**The Passive Convention: **The power associated with any circuit element may be found as the product of the voltage drop across the element and the current within the element. That is, P = VI. Simple enough. This reading section addresses the question as to whether a given element dissipates or supplies power. The term "absorbs" is used synonomously with "disspates" and the term "provides" is used synonomously with "supplies".

The key to identifying whether a given element dissipates or supplies power is to determine whether the element abides by the passive convention within the circuit in question. Finally, verifying that power is conserved within a circuit -- power supplied equals power dissipated -- is a good way to check your power calculations.

Resistors are passive elements and by considering the polarity of the voltage drop across a resistor and the direction of the corresponding current within the resistor, we may appreciate the passive convention. Consider Figure 1 which shows a 1.5V battery connected to a 1000 Ohm resistor.

In such a simple circuit with but two elements, it should be clear that the battery provides energy to support charge flow and the resistor dissipates energy. While we are guaranteed that a resistor will never provide power, it could happen in a circuit with multiple sources that one or more of the sources will absorb power. How will we know in such cases? Understanding the passive convention is key. The circuit in Figure 2 is that of Figure 1 with the sketch of the 1.5 V battery replaced with a common circuit symbol; the direction of current has been labeled as has the voltage drop across the resistor.

The current, I, is directed clockwise in the circuit. It is important to understand that the value of the current is the same throughout this simple single-loop circuit. Notice too that the current is directed through the resistor from higher-to-lower potential. Recall that resistors never provide power and rather dissipate it. Therefore, if we find that the current in ANY element is directed through the element from high-to-low potential, the element in question dissipates (or perhaps stores) energy.

We now have the **passive convention -- an element that obeys the passive convention has its current directed through the element from high-to-low potential.**

Look now to the 1.5V battery, the current is directed from low-to-high potential through the battery. Clearly, this is opposite the passive convention and so the battery must provide power to the circuit. Using Ohm's law, we find that the current in the circuit is 1.5 mA (1.5V / 1000 Ohms). Recalling that the power associated with an element is simply the product of its voltage and current, we see that in the circuit of Figure 1 the resistor dissipates 2.25 mW and the battery supplies 2.25 mW. As expected, power is conserved. In the examples tab, we will consider two more complicated examples; you will be given a chance to practice in the "Your Turn" tab.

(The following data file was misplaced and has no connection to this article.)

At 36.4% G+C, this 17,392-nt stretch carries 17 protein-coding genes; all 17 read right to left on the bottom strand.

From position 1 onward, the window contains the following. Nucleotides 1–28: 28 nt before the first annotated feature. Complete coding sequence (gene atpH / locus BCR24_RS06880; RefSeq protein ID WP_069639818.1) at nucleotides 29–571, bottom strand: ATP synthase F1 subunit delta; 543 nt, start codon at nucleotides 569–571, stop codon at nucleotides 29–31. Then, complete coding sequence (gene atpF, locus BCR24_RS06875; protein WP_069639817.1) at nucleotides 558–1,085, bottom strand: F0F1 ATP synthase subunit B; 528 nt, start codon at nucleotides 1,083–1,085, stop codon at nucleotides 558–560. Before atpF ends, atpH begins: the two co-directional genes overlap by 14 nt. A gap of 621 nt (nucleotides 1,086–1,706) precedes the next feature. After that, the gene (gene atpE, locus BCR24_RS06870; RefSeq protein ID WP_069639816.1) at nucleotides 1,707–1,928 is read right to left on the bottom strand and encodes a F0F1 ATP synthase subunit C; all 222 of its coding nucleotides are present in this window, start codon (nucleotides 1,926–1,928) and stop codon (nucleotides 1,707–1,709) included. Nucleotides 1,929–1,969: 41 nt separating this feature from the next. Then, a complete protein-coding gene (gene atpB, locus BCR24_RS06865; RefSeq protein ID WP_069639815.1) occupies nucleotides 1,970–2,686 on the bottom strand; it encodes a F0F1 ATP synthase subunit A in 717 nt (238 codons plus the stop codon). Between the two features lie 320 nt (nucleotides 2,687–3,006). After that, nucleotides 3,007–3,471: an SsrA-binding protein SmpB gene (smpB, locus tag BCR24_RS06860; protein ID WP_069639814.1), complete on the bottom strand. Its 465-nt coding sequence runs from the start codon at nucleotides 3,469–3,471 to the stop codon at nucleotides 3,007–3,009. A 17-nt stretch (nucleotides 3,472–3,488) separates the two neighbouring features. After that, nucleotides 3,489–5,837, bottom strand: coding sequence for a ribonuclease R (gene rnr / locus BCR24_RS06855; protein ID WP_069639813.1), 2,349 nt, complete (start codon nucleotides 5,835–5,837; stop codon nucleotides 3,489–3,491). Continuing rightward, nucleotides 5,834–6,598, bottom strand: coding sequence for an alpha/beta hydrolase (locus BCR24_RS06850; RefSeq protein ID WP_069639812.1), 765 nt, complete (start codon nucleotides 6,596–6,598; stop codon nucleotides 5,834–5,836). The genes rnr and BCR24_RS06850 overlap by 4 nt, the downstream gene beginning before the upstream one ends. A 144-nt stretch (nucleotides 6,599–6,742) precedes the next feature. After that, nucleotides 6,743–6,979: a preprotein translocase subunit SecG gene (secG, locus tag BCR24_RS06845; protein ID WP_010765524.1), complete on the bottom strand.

Let's consider the circuit shown in Figure 3. There are six generic circuit elements with the voltage difference across each element labeled as well as key currents. Calculating the value of the power associated with each element should be very straightforward -- we will simply multiply the appropriate voltage and current. Take a moment and reflect upon both the value of power associated with a given element as well as whether the element in the circuit of Figure 3 is providing or dissipating energy. When you feel confident in you reasoning, click the individual elements in Figure 3 to see if you are correct.

Let's consider one more example. But before we do, it is important to understand that as we progress through the course we will come across circuits in which we will NOT immediately know the true polarities of voltage and directions of current. In such cases we will simply make an * assumption* as to voltage polarities and current directions and then meticulously follow one of the systematic methods we will study. It will happen on occasion that we may find a voltage and/or a current that is negative. What does this mean? It simply indicates that our original assumption on polarity of voltage or direction of current was incorrect -- no big deal. The circuit of Figure 4 has both a negative voltage and a negative current. Can you calculate the power values for all six elements? Can you figure out which elements dissipate power and which provide it? Think the problem through before checking the answers that may be found by clicking on the individual circuit elements of Figure 4. A final note on this example and what you may see elsewhere... While all powers will be quoted as positive values in this example, in some contexts you may find something like

Before you head to the "Your Turn" tab, verify that power is conserved in the circuit of Figure 4.

Now it is your turn. Consider Figure 5 which shows a circuit consisting of generic elements -- once again, voltages and currents are given.

*What is value of the power associated with each of the elements of Figure 5 and does a given element provide or absorb? Enter your responses below to see if you are correct. *